The program starts each fall and lasts nine months. Each member of our Rotaract club who applies and is selected for the program is paired with a Rotarian from our sponsor club. There are minimum meeting requirements, but each pair is allowed to cater these meetings to their schedules and convenience. While flexible, the program is built around our club’s motto of Learn-Socialize-Serve, with events focused on each of these areas.
We typically try to pair unrelated industries, so that lawyers, accountants, and business-minded individuals are meeting with someone not in their field to further discussions. Also, each mentor and mentee is encouraged to bring the other to their respective meetings. At the end of the term, we have an informal gathering of all the participants to share ideas and network further. Each year, without fail, we get positive feedback from both sides, but overwhelmingly the Rotarians mention that they gained far more from the program than they had expected.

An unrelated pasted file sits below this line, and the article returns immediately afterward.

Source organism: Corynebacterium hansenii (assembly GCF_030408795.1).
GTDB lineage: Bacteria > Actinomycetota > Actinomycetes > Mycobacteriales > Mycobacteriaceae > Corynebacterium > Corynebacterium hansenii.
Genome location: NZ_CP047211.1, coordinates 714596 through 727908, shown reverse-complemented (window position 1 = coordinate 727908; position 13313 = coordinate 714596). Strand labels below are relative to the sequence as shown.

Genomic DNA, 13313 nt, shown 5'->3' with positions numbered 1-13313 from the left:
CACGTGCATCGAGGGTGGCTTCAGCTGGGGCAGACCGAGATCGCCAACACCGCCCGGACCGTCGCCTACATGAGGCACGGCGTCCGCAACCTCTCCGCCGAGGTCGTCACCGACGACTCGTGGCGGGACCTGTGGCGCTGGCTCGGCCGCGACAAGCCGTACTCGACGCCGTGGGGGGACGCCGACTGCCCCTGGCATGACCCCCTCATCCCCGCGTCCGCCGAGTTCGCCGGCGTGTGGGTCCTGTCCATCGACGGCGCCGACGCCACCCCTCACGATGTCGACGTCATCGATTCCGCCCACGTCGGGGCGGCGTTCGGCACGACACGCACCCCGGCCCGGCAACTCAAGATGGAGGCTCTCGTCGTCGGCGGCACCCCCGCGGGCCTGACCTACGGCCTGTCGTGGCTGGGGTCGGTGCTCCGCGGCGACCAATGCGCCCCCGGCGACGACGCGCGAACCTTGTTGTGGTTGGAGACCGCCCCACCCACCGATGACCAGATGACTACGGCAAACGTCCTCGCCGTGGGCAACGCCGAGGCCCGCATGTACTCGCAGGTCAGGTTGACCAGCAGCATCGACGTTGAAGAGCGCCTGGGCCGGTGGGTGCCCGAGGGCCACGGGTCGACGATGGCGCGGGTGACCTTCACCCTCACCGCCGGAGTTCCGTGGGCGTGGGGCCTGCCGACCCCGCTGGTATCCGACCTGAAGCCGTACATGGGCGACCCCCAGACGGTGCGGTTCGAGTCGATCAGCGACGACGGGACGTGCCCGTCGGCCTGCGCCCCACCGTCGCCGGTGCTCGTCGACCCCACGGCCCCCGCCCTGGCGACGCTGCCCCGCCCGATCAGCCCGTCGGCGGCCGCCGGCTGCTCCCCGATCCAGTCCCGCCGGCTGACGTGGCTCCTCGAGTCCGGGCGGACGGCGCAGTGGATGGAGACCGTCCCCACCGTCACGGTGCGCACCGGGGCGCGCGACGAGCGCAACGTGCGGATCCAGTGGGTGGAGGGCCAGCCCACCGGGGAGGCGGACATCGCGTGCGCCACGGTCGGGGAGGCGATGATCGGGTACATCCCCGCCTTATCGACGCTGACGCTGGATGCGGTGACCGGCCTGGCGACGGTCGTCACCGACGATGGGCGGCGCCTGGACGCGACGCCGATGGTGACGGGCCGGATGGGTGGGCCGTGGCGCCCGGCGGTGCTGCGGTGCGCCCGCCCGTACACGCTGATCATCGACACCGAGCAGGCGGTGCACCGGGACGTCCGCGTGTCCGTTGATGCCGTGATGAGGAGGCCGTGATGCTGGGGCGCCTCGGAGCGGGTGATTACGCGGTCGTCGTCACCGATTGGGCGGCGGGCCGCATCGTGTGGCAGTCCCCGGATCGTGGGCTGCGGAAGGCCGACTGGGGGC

It doesn’t take a 300-member club to start a program like Professional Partners, and it seems to me this could be duplicated in clubs all around the globe. In many districts, the number of Rotaractors who become Rotarians remains small. While clubs encourage Rotaractors to join through their words, they may not encourage them through their actions. With all of that untapped potential, it is crucial, I believe, for clubs to follow the Rotary Club of Birmingham’s lead and embrace programs like Professional Partners. What if every Rotary club developed twenty Rotaractors each year through a similar program? It might not be the ultimate solution, but it is one way to strengthen connections with thirtysomethings in the community and invest in the future of your club.
August is Membership and New Club Development Month. Throughout the month, we will be running a series of blog posts on membership. We are also collecting stories from members about why they joined — and are proud to stay in — Rotary. Tell us your story on Facebook.